Heralds' College & Coats-of-arms: Regarded from a Legal Aspect ...

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Page 37 - Atkinson; such arms being first duly exemplified according to the laws of arms, and recorded in the Herald's Office...
Page 44 - Burrowghs, chargeing all and sundry Prelates, Noblemen, Barons, and Gentlemen, who make vse of any Armes or Signes armoriall, within the space of one yeir aftir the said publication, to bring or send ane account of what Armes or Signes armoriall they are accustomed to vse ; and...
Page 36 - H. with his, her, or their own family arms; and shall and do, within the space of one year, apply for and endeavour to obtain an Act of Parliament, or proper Licence from the Crown, or take such other means as may be requisite and proper to enable and authorize him, her, or them respectively...
Page 37 - Stucley and his issue pursuant to the tenor of the said Royal Warrant and according to the Laws of Arms. In witness whereof we the said Garter and...
Page 44 - Dispensses with any penalties that may arise be this or any preceiding Act for bearing Armes befor the Proclamation to be issued herevpon : And it is Statute and Ordained, with consent forsaid, that the said Register shall be respected as the true and unrepeallable rule of all Armes and Bearings in Scotland, to remain with the Lyons office as a publict Register of the Kingdome, and to be transmitted to his Successors in all tyme comeing : And that whosoevir shall vse any other Armes any manner of...
Page 1 - Heralds' College and Coats-of-Arms, Regarded from a Legal Aspect. Third Edition, revised. With a Postscript concerning Prescription, and an Appendix of Statutes and Cases. By WPW PHILLIMORE, MA, BCL London: Phlllimore & Co., 124 Chancery Lane.
Page 32 - Basingstoke gentilman to make search in the Registers and Records of my office for the auncient Armes belonging to that name and familie whereof he is descended.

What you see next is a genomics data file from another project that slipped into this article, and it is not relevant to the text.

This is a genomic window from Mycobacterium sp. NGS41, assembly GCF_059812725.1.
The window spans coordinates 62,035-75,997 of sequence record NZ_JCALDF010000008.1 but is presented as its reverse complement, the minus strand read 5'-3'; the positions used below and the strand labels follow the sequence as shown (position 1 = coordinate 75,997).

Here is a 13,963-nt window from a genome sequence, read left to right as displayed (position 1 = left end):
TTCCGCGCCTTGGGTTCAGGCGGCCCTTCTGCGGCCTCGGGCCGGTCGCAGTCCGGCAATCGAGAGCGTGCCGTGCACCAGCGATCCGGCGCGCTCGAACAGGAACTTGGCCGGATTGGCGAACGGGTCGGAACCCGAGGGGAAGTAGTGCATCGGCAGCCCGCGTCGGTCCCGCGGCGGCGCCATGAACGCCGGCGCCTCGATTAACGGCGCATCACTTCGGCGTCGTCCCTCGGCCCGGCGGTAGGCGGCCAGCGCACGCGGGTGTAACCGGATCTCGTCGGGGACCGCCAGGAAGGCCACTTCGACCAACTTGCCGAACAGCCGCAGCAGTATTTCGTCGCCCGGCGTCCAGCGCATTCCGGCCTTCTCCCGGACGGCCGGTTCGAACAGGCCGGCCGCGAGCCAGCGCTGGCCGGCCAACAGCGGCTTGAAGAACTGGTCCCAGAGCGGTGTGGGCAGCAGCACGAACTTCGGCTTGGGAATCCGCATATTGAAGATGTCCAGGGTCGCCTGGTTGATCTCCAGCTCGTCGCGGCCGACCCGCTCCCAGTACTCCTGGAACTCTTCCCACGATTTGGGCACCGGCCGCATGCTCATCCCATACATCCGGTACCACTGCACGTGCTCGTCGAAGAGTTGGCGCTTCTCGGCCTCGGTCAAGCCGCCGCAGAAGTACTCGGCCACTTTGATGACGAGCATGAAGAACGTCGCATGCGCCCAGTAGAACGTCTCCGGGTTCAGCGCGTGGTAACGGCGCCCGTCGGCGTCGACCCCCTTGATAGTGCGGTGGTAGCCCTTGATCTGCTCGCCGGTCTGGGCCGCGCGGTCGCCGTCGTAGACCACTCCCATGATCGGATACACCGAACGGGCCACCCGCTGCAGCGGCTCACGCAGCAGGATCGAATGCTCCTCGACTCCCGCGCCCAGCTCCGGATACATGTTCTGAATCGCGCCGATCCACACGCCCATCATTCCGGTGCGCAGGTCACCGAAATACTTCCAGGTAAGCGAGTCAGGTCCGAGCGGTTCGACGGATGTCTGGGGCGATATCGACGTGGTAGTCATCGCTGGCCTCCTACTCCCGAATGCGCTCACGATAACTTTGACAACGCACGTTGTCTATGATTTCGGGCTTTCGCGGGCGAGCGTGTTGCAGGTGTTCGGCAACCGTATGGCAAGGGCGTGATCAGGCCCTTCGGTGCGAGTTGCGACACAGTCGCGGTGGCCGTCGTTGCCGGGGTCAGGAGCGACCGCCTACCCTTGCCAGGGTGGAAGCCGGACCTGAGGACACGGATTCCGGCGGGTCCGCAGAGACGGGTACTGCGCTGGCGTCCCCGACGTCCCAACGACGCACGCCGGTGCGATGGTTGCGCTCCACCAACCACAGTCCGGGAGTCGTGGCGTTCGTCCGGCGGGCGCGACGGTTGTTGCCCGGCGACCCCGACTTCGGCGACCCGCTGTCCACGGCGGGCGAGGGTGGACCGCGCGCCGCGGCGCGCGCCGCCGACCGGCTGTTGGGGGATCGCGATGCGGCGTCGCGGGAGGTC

Page 7 - To persons in certain classes of Society arms will be granted at once without question, to others with equal certainty they will be denied. It is no use complaining that there is no hard and fast rule when we are dealing with what is a matter of grace. We might just as well grumble at the haphazard creation of peers, baronets and knights.
Page 12 - ... in the air to balance those on the ground, of the New Art clock which amidst its writhing curves conceals the time of day as though it were a guilty and inartistic secret. Back again to our quotations. When Mr. Phillimore has learned more of the practice of heraldry he will shudder at some of them. It may be worth while, therefore, to examine some of the complaints which have of late years been put forward with much persistence. One complaint, that the heralds grant to new men the arms of ancient...
Page 9 - ... fellows have gone a visiting in the shires and brought no record back, that gaps in the history of some records vitiate their authority. Such allegations being made, how does Mr. Phillimore meet the difficulty ? He does it by an airy suggestion of bad faith on the part of those who make these charges. If it be pointed out that the arms cannot be found at Heralds...

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